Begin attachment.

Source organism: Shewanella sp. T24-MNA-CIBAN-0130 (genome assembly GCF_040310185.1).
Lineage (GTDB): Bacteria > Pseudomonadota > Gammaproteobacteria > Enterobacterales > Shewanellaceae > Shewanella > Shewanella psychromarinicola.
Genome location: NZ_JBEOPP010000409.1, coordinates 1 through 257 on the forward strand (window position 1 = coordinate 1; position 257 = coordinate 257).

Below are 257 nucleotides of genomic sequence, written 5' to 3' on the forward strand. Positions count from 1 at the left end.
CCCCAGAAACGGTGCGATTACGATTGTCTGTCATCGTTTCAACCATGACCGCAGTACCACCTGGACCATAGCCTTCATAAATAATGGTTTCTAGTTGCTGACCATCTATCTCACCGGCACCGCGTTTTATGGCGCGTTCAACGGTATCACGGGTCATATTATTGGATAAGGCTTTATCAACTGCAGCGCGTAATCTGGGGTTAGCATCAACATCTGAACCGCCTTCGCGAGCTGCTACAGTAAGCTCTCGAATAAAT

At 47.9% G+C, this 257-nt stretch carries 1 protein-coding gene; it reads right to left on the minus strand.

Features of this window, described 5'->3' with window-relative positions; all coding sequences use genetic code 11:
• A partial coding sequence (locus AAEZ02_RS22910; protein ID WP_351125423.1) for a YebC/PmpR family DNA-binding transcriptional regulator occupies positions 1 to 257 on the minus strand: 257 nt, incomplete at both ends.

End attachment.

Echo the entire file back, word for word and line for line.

Source organism: Shewanella sp. T24-MNA-CIBAN-0130 (genome assembly GCF_040310185.1).
Lineage (GTDB): Bacteria > Pseudomonadota > Gammaproteobacteria > Enterobacterales > Shewanellaceae > Shewanella > Shewanella psychromarinicola.
Genome location: NZ_JBEOPP010000409.1, coordinates 1 through 257 on the forward strand (window position 1 = coordinate 1; position 257 = coordinate 257).

Below are 257 nucleotides of genomic sequence, written 5' to 3' on the forward strand. Positions count from 1 at the left end.
CCCCAGAAACGGTGCGATTACGATTGTCTGTCATCGTTTCAACCATGACCGCAGTACCACCTGGACCATAGCCTTCATAAATAATGGTTTCTAGTTGCTGACCATCTATCTCACCGGCACCGCGTTTTATGGCGCGTTCAACGGTATCACGGGTCATATTATTGGATAAGGCTTTATCAACTGCAGCGCGTAATCTGGGGTTAGCATCAACATCTGAACCGCCTTCGCGAGCTGCTACAGTAAGCTCTCGAATAAAT

At 47.9% G+C, this 257-nt stretch carries 1 protein-coding gene; it reads right to left on the minus strand.

Features of this window, described 5'->3' with window-relative positions; all coding sequences use genetic code 11:
• A partial coding sequence (locus AAEZ02_RS22910; protein ID WP_351125423.1) for a YebC/PmpR family DNA-binding transcriptional regulator occupies positions 1 to 257 on the minus strand: 257 nt, incomplete at both ends.